- top 1% of households own 35% of real estate
and 56% of stock.
- 80% of the population have 15% of the wealth
- Number of workers per retiree by 2030 will be
below 3:1.
- "Baby Boomer Bulge"

ch. 15 - Bubbles
- A bubble exists when asset price inflation
rises beyond what incomes can sustain. Hope and
greed replace reason.
- 1637-Feb-5: Price for Gouda Tulip Bulbs crashed
- South Sea Bubble; Stock bubble before the
Depression; etc. Usually symetrical in time and
price. Shaped by human emotions.
- Don't open your wallet when you hear: "This
time it's different!"
- Ludwig Von Mises: "There is no way of avoiding
the total collapse of a boom brought about by the
credit expansion. The alternative is only whether
the crisis should come sooner as a result of a
voluntary abandonment of further credit expansion,
or later as a final and total catastrophe of the
currency system involved."
- Martensen tries to place his wealth out of the
path of a potential dollar collapse. (Sometimes
referred to as the "ABCD Strategy", or Anything
Bernanke (chairman of the Federal Reserve) Can't

ch. 16 - Fuzzy numbers
- There are lies, damn lies, and statistics about
- CPI now calculated with Boskin's Report (Substitution,
Weighing, Hedonics). Not cost of living, but cost
of surviving.
- Inflation is more like 15% than 8%. Many things
make more sense that way.
- GDP statistics: in 2003, Imputations and Hedonics
(unrelated to any actual transaction) accounted for
- GDP artificially high, CPI artificially low.

ch. 17 - Peak oil (parts A to C)
- liquid fuels and natural gas = 75% of our
energy use.
- We import 66% of our oil, equivalent to 750
nuclear plants (we currently have 104).
- Oil: prices rising, production leveling off,
40 years after peak oil discovery (1964).
- One 100W light bulb = one fit cyclist
- One gallon of gas = 500 hours of hard human
- Average US household has the equivalent of
hundreds of slaves.
- 400 gallons of petroleum per person per year to
grow food in the USA.
- Transportation (70%) and industry (fertilizer,
plastics, paint, etc.) cannot be replaced by
- Oil exports are being hit by rising demand
(internal and external) and declining production.
- The energy cliff. Recent oil finds are returning
roughly 3 to 1.
- Hydrogen is not a source of energy, but a
carrier of energy.
- The price of energy is irrelevant; net energy
is everything. Social complexity is built
upon surplus energy.
- Economics: the science of satisfying unlimited
demand with limited supplies.
- What if our exponentially-based economic and monetary
systems, rather than being the sophisticated
culmination of human evolution, are rather just an
artifact of oil? What if all of our rich societal
complexity and all of our trillions of dollars of
wealth and debt are simply the human expression of
surplus energy, pumped from the ground?
- To our nation, the end of cheap oil means a
sustained and permanent reduction in our after tax
take-home pay.
- Predictions:
	- status quo will be preseved at all costs (politicians
	will hide the truth, economic statistics will become
	even more fuzzier, and central banks will continue
	to throw more and more money at a system that at its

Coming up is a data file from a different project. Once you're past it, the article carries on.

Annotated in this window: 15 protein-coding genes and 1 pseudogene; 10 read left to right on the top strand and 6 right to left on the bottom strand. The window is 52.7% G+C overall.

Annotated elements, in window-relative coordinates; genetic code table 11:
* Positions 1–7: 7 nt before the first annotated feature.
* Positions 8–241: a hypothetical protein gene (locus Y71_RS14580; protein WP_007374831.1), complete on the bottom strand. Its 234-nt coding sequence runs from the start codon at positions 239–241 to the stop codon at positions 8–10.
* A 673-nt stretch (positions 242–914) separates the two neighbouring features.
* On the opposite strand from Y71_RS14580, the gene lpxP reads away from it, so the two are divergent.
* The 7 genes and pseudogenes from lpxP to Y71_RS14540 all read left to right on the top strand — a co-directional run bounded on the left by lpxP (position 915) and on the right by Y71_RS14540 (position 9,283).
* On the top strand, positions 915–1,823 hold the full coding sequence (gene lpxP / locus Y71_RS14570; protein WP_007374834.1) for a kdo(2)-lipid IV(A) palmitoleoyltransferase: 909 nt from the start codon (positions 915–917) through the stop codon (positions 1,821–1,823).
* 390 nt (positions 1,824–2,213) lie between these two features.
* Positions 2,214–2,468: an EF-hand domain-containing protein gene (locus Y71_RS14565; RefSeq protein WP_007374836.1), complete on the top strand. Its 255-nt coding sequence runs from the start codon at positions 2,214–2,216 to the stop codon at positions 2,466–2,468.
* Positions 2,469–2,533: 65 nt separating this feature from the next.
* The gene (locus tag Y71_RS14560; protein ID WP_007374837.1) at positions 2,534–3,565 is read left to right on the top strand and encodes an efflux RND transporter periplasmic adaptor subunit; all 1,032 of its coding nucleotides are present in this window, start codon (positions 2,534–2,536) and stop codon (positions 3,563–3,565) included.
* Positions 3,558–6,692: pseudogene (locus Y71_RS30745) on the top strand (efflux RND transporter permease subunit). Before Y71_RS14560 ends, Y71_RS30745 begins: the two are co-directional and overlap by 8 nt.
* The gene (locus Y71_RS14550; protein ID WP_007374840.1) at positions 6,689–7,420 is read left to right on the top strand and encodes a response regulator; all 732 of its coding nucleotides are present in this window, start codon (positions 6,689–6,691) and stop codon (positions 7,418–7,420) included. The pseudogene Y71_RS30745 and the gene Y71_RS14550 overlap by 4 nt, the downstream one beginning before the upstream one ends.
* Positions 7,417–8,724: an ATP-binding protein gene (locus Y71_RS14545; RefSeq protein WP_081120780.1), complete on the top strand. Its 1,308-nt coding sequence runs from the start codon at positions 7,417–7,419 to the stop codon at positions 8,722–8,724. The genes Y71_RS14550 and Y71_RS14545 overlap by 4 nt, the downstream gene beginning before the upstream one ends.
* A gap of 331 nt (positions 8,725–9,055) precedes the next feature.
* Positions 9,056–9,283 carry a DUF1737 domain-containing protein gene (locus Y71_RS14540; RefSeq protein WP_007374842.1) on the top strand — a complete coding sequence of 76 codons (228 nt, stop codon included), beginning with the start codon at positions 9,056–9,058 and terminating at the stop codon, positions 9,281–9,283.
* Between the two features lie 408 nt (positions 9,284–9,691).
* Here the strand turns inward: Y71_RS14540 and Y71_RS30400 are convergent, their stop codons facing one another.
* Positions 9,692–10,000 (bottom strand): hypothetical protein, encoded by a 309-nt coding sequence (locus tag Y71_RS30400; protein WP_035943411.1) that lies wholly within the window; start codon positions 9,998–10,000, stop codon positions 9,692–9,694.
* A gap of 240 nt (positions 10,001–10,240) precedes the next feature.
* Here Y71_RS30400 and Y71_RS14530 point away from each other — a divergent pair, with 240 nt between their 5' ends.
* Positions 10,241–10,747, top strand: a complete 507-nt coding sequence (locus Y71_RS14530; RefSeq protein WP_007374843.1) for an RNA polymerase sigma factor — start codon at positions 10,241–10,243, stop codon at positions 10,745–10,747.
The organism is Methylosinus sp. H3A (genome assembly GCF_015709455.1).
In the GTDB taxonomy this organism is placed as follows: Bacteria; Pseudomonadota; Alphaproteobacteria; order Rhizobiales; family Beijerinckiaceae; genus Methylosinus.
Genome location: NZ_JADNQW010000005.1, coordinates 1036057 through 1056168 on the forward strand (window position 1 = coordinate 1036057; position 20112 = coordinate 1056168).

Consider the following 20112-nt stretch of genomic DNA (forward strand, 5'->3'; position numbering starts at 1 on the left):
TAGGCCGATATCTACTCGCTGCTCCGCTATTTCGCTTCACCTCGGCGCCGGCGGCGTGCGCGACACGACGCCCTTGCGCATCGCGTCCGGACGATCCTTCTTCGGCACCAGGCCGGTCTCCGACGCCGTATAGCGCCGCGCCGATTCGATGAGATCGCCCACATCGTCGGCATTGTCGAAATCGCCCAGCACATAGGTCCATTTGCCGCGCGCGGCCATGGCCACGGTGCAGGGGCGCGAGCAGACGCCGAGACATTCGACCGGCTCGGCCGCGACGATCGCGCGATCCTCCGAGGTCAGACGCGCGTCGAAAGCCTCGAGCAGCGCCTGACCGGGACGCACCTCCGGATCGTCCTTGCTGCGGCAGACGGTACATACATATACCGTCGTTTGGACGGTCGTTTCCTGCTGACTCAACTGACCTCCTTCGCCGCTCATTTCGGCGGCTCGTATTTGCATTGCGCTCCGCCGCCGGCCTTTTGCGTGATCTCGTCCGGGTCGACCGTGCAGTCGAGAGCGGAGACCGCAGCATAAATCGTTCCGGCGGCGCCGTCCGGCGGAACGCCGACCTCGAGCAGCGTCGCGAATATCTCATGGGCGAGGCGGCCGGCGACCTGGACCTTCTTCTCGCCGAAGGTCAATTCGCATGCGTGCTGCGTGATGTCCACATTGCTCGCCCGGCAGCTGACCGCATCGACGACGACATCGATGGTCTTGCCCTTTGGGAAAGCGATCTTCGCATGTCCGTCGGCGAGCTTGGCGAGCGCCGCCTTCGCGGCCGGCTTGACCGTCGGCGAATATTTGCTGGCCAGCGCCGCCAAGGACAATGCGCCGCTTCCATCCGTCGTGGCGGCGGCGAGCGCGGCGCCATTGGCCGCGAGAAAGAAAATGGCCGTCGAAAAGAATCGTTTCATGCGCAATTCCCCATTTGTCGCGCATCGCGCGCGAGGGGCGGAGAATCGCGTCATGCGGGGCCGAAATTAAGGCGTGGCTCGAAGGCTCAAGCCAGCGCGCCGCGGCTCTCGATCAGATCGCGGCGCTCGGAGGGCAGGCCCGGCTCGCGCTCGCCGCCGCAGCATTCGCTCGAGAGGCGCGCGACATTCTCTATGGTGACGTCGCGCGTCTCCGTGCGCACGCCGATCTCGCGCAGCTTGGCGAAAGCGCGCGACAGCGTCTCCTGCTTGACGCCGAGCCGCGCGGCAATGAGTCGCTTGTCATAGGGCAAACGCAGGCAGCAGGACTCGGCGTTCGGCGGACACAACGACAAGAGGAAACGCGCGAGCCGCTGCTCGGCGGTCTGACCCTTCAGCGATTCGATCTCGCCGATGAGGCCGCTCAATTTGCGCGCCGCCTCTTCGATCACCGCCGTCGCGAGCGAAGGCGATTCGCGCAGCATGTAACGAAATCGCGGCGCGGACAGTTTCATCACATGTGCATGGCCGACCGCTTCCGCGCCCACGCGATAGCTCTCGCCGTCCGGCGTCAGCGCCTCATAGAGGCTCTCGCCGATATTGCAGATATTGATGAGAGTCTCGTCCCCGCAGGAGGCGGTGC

core is out of tune with reality
	- hyperinflation
	- standards of living will decline

ch. 18 - Environment
- Population will double in next 40 years
- We exploit the highest-quality, easiest to obtain
resources first ("high-grading").
- Anthracite coal almost depleted in 100 years.
- France and the USA are past their peak uranium.
- Biosystem stress: Human species is burning through
top soil, animal species, dead zones in shallow seas,
aquifers, etc.
- 70M new persons arrive every year.
- Out of the three "E"s, the one that will crash
is the Economy (Economy: Must grow, Energy: can't
grow, Environment: depleting).

ch. 19 - Future shock
- the "twenty-teens": failure to save, massive debt,
housing bubble, boomers retire, peak oil demand,
environment, etc.
- We need to set priorities, and live within our

ch. 20 - What is to be done
- Personal risk mitigation plan
- private citizens and small communities must
bear more responsibilities.
- compares building an ark with no flood, with
not building an ark with a flood.
- If there is a non-zero risk of something horrible
happening, it's worth thinking about mitigating
that risk.
- self-assessment (financial, foundational, physical needs)
- be prepared for a financial catastrophe.
- Prepare for disruptions to support systems.
- Be prepared to help others.

3) Amanda Witman (2010-January-29)

From: Amanda Witman (amanda (add "at" symbol here) chrismartenson.com)
Date: Fri, 29 Jan 2010 23:05:13 -0500
Subject: RE: [General Question/Comment] Correspondence with Mr.
Chris Martenson To: inquisition.ca

Thank you so much for your interest and for taking the time to
offer your feedback for improving the Crash Course.  Chris is
not able to respond personally to every message he receives,
but he is always grateful for constructive feedback and gives
it careful consideration.

We need your help in spreading the word that we depend on the
support of members and donors to make it possible for Chris to
continue this work.  If there are people in your life who would
benefit from the information Chris offers, please tell them
about ChrisMartenson.com. Thank you for your support.

Amanda Witman